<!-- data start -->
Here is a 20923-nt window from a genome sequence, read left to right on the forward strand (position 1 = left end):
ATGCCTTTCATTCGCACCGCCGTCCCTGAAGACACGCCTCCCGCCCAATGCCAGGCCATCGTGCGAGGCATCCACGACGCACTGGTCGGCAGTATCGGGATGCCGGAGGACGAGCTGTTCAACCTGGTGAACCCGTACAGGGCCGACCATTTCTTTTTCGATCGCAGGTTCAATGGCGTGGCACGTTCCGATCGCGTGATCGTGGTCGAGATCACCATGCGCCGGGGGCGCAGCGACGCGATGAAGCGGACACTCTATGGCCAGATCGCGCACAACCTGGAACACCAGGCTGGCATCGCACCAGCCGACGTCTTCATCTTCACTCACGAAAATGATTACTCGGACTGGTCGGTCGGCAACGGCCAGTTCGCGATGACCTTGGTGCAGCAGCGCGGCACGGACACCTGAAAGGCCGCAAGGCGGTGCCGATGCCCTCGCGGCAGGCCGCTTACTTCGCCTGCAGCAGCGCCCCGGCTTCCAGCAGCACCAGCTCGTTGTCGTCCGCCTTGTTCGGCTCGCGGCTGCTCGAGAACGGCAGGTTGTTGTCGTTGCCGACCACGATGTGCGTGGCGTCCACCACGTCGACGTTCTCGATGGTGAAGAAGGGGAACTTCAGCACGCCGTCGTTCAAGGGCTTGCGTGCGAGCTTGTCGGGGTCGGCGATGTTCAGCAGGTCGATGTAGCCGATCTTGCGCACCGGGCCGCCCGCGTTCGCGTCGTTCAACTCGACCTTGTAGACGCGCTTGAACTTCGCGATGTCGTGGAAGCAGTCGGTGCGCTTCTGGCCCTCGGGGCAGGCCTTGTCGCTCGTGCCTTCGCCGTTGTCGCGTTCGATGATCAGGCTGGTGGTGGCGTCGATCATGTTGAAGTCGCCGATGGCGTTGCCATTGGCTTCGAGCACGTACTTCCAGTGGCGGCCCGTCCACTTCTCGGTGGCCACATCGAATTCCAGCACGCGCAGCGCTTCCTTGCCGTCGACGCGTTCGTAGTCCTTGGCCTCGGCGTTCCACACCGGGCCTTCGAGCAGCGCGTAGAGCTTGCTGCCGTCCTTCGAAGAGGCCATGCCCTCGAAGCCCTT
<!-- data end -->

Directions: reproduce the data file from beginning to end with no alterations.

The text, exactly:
Here is a 20923-nt window from a genome sequence, read left to right on the forward strand (position 1 = left end):
ATGCCTTTCATTCGCACCGCCGTCCCTGAAGACACGCCTCCCGCCCAATGCCAGGCCATCGTGCGAGGCATCCACGACGCACTGGTCGGCAGTATCGGGATGCCGGAGGACGAGCTGTTCAACCTGGTGAACCCGTACAGGGCCGACCATTTCTTTTTCGATCGCAGGTTCAATGGCGTGGCACGTTCCGATCGCGTGATCGTGGTCGAGATCACCATGCGCCGGGGGCGCAGCGACGCGATGAAGCGGACACTCTATGGCCAGATCGCGCACAACCTGGAACACCAGGCTGGCATCGCACCAGCCGACGTCTTCATCTTCACTCACGAAAATGATTACTCGGACTGGTCGGTCGGCAACGGCCAGTTCGCGATGACCTTGGTGCAGCAGCGCGGCACGGACACCTGAAAGGCCGCAAGGCGGTGCCGATGCCCTCGCGGCAGGCCGCTTACTTCGCCTGCAGCAGCGCCCCGGCTTCCAGCAGCACCAGCTCGTTGTCGTCCGCCTTGTTCGGCTCGCGGCTGCTCGAGAACGGCAGGTTGTTGTCGTTGCCGACCACGATGTGCGTGGCGTCCACCACGTCGACGTTCTCGATGGTGAAGAAGGGGAACTTCAGCACGCCGTCGTTCAAGGGCTTGCGTGCGAGCTTGTCGGGGTCGGCGATGTTCAGCAGGTCGATGTAGCCGATCTTGCGCACCGGGCCGCCCGCGTTCGCGTCGTTCAACTCGACCTTGTAGACGCGCTTGAACTTCGCGATGTCGTGGAAGCAGTCGGTGCGCTTCTGGCCCTCGGGGCAGGCCTTGTCGCTCGTGCCTTCGCCGTTGTCGCGTTCGATGATCAGGCTGGTGGTGGCGTCGATCATGTTGAAGTCGCCGATGGCGTTGCCATTGGCTTCGAGCACGTACTTCCAGTGGCGGCCCGTCCACTTCTCGGTGGCCACATCGAATTCCAGCACGCGCAGCGCTTCCTTGCCGTCGACGCGTTCGTAGTCCTTGGCCTCGGCGTTCCACACCGGGCCTTCGAGCAGCGCGTAGAGCTTGCTGCCGTCCTTCGAAGAGGCCATGCCCTCGAAGCCCTT